Jessica Lahey is the author of The Gift of Failure.
What was your inspiration for writing The Gift of Failure?
I’d been thinking about the topic for a while, as so many of my teaching colleagues were. However, despite the fact that I was writing for a couple of different education blogs, I could not write about my own students, or their parents’ tendency to overparent. Fortunately, an academic article came out with quotes from guidance counselors and teachers that allowed me to talk directly about the impact overparenting can have on children and their learning. I’d seen my own students become more and more paralyzed by their fear of failure and this was having a terrible effect on their intellectual risk-taking. They were reluctant to write rough drafts, take chances, get messy with the material, lest they blow a quiz or show their vulnerabilities to their classmates. I simply wanted to help my students – and my own children find their bravery so they could enjoy learning in all its messy, inexact glory.
What was the most surprising aspect of your research?
Wendy Grolnick’s research on the power of autonomy-supportive parenting. Kids who have been encouraged, but not directed or controlled, to complete tasks are much more likely to be able to cope with frustration when their parents are not around. The children who are told by their parents what, when, how, and where to do tasks are nearly incapable of completing tasks when the parents are removed from the room. Grolnick herself commented that she was surprised by the difference between the children with the autonomy-supportive versus directive/controlling parents.
How did your own experience as a parent inform your writing?
That’s easy. If I was looking to blame my students’ parents for causing this fear of failure, then I’m culpable too. My students at the time were middle school students, and my older son was in middle school as well. I am these parents, so I can hardly cast stones. I had to look at my own parenting in order to problem-solve, and that was really difficult for me.
What message would you like the reader to take away after reading your book?
It’s never too late to step back and allow kids to fail. If your child is older, you may have less time to teach them how to become autonomous and competent, but you also have their more fully-formed frontal lobe on your side. You can come clean, admit that you have made your own mistakes and want to change. Model the same bravery you’d like to see your children exhibit in the face of their failures in the way you adapt your own parenting. Kids respect that. They know when we are simply talking the talk. They need to see us put our own fragile egos on the line if we expect them to do the same.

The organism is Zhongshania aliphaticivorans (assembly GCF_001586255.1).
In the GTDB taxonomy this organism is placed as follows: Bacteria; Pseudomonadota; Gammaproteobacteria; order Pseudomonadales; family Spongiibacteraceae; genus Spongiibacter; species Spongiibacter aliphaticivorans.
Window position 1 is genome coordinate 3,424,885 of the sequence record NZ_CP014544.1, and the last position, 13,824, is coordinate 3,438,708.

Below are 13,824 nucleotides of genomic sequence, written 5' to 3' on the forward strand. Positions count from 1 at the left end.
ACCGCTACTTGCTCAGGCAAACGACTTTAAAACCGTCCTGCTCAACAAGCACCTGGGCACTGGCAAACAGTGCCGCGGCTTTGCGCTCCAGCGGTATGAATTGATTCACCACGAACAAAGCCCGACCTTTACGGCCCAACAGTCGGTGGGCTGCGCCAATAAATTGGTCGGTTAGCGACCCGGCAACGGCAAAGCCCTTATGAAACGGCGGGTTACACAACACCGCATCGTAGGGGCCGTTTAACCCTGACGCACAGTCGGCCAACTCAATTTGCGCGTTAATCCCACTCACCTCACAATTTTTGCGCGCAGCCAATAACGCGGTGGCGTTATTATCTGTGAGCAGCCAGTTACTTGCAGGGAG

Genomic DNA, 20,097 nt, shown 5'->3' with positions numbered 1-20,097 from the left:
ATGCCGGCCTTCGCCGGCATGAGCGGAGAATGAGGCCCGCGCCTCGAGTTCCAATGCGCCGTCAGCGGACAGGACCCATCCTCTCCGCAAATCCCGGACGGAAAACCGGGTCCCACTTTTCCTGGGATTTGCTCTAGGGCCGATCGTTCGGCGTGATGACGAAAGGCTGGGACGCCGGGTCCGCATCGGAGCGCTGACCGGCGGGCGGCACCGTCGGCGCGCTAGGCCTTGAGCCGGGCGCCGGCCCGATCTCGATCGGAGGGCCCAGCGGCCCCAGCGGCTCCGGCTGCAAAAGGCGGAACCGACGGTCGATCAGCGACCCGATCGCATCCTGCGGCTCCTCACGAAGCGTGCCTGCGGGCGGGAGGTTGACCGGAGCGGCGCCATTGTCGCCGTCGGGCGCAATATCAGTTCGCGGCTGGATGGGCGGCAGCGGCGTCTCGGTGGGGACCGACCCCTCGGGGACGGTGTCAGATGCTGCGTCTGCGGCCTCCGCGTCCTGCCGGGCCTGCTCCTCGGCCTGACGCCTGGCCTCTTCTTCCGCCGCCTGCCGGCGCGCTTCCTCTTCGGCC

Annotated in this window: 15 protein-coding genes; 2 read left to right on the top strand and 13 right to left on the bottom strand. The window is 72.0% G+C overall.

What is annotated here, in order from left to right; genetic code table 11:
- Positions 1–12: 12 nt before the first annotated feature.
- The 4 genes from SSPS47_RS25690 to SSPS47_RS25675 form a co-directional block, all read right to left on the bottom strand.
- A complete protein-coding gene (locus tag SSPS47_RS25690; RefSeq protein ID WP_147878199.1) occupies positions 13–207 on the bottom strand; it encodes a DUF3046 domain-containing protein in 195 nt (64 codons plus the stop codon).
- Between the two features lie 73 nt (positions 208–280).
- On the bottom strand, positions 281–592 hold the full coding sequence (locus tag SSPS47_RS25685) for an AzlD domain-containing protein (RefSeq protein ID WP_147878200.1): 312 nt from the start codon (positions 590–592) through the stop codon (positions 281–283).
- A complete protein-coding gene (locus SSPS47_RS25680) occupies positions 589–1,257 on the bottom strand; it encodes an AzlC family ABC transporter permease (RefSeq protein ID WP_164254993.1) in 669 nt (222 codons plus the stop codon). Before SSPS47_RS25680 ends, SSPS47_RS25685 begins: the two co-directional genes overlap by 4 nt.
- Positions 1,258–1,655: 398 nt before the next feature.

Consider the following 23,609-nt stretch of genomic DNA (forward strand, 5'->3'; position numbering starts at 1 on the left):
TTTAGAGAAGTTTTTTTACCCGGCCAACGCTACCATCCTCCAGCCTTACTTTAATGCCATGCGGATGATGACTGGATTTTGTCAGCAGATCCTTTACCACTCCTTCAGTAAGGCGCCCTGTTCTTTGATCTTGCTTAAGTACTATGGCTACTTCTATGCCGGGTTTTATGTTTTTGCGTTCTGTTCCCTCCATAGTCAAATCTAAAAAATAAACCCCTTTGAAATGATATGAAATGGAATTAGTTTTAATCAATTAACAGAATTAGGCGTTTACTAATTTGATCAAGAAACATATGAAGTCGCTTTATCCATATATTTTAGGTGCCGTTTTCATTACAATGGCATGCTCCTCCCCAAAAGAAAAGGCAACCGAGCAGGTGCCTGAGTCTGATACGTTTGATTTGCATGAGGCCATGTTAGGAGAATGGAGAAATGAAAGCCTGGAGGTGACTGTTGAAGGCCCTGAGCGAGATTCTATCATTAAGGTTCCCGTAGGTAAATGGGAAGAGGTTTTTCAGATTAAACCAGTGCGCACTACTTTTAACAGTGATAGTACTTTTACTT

What was the toughest part of the writing process?
The day after I handed in my rough draft, I went for a trail ride with my husband and was thrown on my [helmeted] head. I’ve been riding my entire life, but I’d never landed on my head before, so it was pretty scary when I had no idea who I was, who my children were, or what my recently completed book was about – let alone how to get home. It took me about four months to get back to baseline, and during that time, my editor, agent, and I realized that there was no way to get edits done in time for the planned August 2014 release. We pushed the book by a year, and while it was devastating to me at the time, it was a fantastic opportunity to really dig in and write the book I wanted to write, without the pressure to do more than my brain could handle at the time.
What books have had the greatest influence on you?
I’m a huge fan of writers who are curious about something, and get their hands dirty in the pursuit of knowledge or personal journeys. A.J. Jacobs, Bill Bryson are some of my favorites in this genre, but any author who is willing to take a risk, learn something interesting, and tell me about it in beautiful prose is an author I want to read.
I don’t know that I do. It helps that my kids are now almost 12 and 17, so they need less of my moment-to-moment attention than they once did, but I’d be lying if I said I was pulling it off effortlessly. As a teacher and a writer, I have a schedule that works pretty well with my kids’ school schedule, but as I head into an incredibly travel-intense book release, my spouse is taking up more of the childcare responsibilities. I could not go on this extended book tour without his help. I dedicated The Gift of Failure to my children but as I wrote in the acknowledgement section of the book, I am the lucky one in the marriage equation.